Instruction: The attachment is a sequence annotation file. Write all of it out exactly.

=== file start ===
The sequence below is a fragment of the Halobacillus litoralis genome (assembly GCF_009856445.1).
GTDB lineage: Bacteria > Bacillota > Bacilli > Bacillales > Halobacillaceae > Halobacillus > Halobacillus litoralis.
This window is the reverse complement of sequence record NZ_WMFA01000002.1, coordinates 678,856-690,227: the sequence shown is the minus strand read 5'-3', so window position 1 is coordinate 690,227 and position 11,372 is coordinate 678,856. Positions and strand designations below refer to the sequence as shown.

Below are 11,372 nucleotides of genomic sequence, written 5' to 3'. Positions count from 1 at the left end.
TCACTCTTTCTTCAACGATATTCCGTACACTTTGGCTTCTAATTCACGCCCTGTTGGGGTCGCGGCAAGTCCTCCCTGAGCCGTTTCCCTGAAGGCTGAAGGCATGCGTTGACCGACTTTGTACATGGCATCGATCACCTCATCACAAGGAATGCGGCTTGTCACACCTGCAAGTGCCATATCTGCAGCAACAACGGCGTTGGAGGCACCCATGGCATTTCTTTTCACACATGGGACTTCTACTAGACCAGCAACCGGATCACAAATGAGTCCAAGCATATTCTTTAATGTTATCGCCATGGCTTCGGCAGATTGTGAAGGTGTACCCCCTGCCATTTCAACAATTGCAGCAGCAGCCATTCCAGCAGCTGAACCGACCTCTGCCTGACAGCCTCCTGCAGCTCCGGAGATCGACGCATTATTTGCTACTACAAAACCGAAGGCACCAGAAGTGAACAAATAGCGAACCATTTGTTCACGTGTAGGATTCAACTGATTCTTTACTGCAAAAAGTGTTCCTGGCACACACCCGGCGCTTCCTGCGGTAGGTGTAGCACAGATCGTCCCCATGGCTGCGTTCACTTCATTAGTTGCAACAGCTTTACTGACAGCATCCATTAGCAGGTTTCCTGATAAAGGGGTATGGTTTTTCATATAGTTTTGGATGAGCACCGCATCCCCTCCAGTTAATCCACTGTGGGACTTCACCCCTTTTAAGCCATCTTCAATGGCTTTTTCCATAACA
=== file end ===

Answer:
The sequence below is a fragment of the Halobacillus litoralis genome (assembly GCF_009856445.1).
GTDB lineage: Bacteria > Bacillota > Bacilli > Bacillales > Halobacillaceae > Halobacillus > Halobacillus litoralis.
This window is the reverse complement of sequence record NZ_WMFA01000002.1, coordinates 678,856-690,227: the sequence shown is the minus strand read 5'-3', so window position 1 is coordinate 690,227 and position 11,372 is coordinate 678,856. Positions and strand designations below refer to the sequence as shown.

Below are 11,372 nucleotides of genomic sequence, written 5' to 3'. Positions count from 1 at the left end.
TCACTCTTTCTTCAACGATATTCCGTACACTTTGGCTTCTAATTCACGCCCTGTTGGGGTCGCGGCAAGTCCTCCCTGAGCCGTTTCCCTGAAGGCTGAAGGCATGCGTTGACCGACTTTGTACATGGCATCGATCACCTCATCACAAGGAATGCGGCTTGTCACACCTGCAAGTGCCATATCTGCAGCAACAACGGCGTTGGAGGCACCCATGGCATTTCTTTTCACACATGGGACTTCTACTAGACCAGCAACCGGATCACAAATGAGTCCAAGCATATTCTTTAATGTTATCGCCATGGCTTCGGCAGATTGTGAAGGTGTACCCCCTGCCATTTCAACAATTGCAGCAGCAGCCATTCCAGCAGCTGAACCGACCTCTGCCTGACAGCCTCCTGCAGCTCCGGAGATCGACGCATTATTTGCTACTACAAAACCGAAGGCACCAGAAGTGAACAAATAGCGAACCATTTGTTCACGTGTAGGATTCAACTGATTCTTTACTGCAAAAAGTGTTCCTGGCACACACCCGGCGCTTCCTGCGGTAGGTGTAGCACAGATCGTCCCCATGGCTGCGTTCACTTCATTAGTTGCAACAGCTTTACTGACAGCATCCATTAGCAGGTTTCCTGATAAAGGGGTATGGTTTTTCATATAGTTTTGGATGAGCACCGCATCCCCTCCAGTTAATCCACTGTGGGACTTCACCCCTTTTAAGCCATCTTCAATGGCTTTTTCCATAACA